I stand between two crosses as a Christian in the U.S. Bowing to one cross necessitates turning my back on the other.
Both crosses are symbolic of ideas, attitudes, affiliations and ethical demands; both carry with them vast narrative traditions; both make ultimate and uncompromising claims on my life.
Assuredly, though, they are different crosses.
Perhaps surprisingly, my ability to distinguish these crosses emerged from my theological training in the Baptist tradition.
I was taught that religious faith flourishes best and is most authentic when it stands on its own strength, independent of the influence of governmental and political forces.
As a consequence, I recognize the two crosses are different and see I must make a costly choice between them.
The first cross is old, familiar and some would say “rugged,” though our comprehension and embrace of it are never fully realized in our devotion or in our common life.
We all know about this cross because it is ubiquitous in our culture and has been for millennia. Our sacred texts, hymns, art and architecture are replete with its imagery.
We know too what it means as an alternative to our natural dispositions: It calls us to submission, to service and sacrifice, to thinking rightly and modestly about ourselves.
This cross demands that we love our neighbors as we love ourselves and that we love God most of all. It beckons us down hard paths of welcoming strangers, forgiving and even embracing people who have done us wrong.
This cross unwraps the majestic bounties of the natural world, not as privileges to be hoarded and used selfishly, but as extravagant provisions and gifts, tokens of love to be cherished and shared.
Finally, the origin of this cross is a staggering instance of humility and attempted humiliation, and so we, the proud, are scattered in the thoughts of our hearts.
This cross is not our triumph. Focusing one’s vision on this cross is apt to issue in a sigh. This cross stands for redemption.
The second cross is big, shiny, eye-catching and seems always to be new. It looms ominously over the political landscape, where it overshadows the first cross and delights in speaking for it.
It insists on control, compels fealty, brooks no dissent and divides the world into “us” and “them.” Its concerns are prestige and privilege; its discourse is power.
A fitting emblem for this second cross is the Millennium Cross on top of Mount Vodno near Skopje, Macedonia.
Built in 2002 by a dominant political party with the endorsement of the Macedonian Orthodox Church (MOC), its dominant position 217 feet above the Macedonian landscape compels you to look and take note.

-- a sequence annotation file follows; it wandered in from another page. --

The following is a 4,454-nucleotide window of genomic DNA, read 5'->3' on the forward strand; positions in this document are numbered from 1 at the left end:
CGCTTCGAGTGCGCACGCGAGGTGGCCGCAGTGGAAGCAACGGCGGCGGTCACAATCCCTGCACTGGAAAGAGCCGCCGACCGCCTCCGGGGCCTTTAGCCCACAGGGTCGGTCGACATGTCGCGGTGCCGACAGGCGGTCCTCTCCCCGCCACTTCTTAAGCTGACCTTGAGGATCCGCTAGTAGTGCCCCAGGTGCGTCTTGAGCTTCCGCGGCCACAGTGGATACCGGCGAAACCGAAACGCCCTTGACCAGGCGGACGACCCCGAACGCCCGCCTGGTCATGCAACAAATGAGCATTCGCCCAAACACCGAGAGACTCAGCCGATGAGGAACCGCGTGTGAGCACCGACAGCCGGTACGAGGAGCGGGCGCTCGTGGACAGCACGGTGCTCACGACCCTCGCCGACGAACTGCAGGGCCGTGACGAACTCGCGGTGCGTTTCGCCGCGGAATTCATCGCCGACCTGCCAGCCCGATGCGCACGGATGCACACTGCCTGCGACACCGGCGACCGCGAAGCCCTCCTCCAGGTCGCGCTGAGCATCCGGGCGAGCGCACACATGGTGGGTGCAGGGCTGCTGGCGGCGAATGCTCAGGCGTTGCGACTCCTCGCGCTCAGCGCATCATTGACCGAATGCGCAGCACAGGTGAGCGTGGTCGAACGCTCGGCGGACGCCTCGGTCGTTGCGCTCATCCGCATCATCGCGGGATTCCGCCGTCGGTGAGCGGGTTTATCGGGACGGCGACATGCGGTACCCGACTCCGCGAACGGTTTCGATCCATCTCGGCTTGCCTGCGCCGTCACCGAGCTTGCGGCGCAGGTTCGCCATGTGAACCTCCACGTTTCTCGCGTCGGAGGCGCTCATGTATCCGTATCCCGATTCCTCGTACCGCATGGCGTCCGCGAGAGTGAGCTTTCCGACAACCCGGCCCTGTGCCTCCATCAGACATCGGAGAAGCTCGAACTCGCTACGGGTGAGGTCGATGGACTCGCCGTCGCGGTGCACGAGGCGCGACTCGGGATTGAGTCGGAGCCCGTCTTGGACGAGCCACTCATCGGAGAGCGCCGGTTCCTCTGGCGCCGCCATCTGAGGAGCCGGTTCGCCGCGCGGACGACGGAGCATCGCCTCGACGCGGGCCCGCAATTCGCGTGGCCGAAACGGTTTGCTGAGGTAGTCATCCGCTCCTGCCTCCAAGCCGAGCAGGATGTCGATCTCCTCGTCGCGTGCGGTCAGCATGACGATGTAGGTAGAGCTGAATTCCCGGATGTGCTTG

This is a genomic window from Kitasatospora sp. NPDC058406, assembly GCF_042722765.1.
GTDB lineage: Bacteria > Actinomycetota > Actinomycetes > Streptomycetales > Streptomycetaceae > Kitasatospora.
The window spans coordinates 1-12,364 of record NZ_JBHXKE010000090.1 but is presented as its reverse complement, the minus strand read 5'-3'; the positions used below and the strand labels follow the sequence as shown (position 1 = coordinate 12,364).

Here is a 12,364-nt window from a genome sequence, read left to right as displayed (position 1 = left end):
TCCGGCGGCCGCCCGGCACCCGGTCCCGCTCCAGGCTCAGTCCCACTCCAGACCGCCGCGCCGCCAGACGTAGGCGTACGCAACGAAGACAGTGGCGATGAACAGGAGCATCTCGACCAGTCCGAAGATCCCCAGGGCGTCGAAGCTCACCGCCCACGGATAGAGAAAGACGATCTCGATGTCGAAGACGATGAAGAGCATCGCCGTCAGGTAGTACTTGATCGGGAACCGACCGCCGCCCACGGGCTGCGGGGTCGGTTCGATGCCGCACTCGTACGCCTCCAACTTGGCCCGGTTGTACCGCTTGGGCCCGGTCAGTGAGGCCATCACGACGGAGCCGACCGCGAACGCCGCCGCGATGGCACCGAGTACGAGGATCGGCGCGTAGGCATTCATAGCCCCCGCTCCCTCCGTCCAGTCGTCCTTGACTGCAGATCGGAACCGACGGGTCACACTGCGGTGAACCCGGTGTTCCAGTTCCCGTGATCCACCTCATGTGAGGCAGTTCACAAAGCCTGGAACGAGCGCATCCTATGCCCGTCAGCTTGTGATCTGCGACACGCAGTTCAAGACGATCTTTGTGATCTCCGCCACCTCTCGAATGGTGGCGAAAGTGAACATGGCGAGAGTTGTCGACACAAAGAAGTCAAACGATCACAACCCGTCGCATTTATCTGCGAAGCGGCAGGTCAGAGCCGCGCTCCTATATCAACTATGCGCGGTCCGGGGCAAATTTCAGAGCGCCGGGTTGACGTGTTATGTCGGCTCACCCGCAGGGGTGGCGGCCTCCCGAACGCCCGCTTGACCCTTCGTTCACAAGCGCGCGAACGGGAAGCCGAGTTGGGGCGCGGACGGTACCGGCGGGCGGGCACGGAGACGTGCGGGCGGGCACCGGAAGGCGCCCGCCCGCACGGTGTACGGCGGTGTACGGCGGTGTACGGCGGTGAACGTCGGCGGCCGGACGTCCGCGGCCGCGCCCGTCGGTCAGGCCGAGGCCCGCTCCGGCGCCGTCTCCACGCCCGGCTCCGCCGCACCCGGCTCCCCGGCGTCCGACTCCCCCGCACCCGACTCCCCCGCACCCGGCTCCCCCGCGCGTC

About 64% of the nation are Macedonians, a South Slavic ethnic group that affiliates predominantly with the MOC. Other ethnic groups include Albanians (25%), Turks (4%) as well as Roma, Vlachs, Serbs and Bosnians.
About 62% of Macedonians are Orthodox Christians, 37% percent are Muslims and a much smaller percentage are Catholics. So the Millennium Cross doesn’t represent everybody, but that’s not the point. This cross stands for conquest.
“The Cross, besides the intention to make a tribute to 2,000 years of Christianity, was meant to be a political claim in the post-conflict society,” explains Anastas Vangeli. “It had [the] implicit role of a territorial mark of the nationalist IMRO-DPMNU, or, as it was popularly known to mean, ‘to serve as a reminder to whom the city belongs.’”
A cross has always made an appearance in American presidential elections, and 2020 is no exception. But this year the cross’s appearance seems more fevered and divisive than ever, with both political parties casting “the decision” in apocalyptic terms.
I can’t deny there is great consequence attached to this election, and I have very strong feelings about it. Our government has fantastic power to bring about productive change for people who really need help, but it also has power to cloak and preserve systems of greed and injustice.
So I will vote.
If the Christian church wants to tackle daunting social issues, then it cannot follow or affirm those who take up the cross as an instrument of personal conquest and manipulation of the trusting.
Our covenant and our reputation will be healthier if we confront hard social issues with the gifts appropriate to our commission – things like faith and hope, confession and repentance, forgiveness and hospitality, truthfulness and fidelity to our words.
So I will vote, but I have no illusion that my act will constitute submission to the cross that can redeem even that imperfect action. My vote is a civic matter and the imperfect product of a political system that recently seems on the verge of failure.
The changes I need to make to allow neighborliness to return to our common life seem impossibly hard: letting go of privilege, accepting with respect and honor the people with whom I differ and disagree and acknowledging my part in various social structures that value people on the basis of their education, affluence, occupation and place in the pecking order of American consumption.
Beating nihilism starts with beating my nihilism. But because that first cross still remains, I am not without hope.
I have abundant evidence that lively resources of family, friends, church and neighbors are standing at the ready to encourage and walk beside me.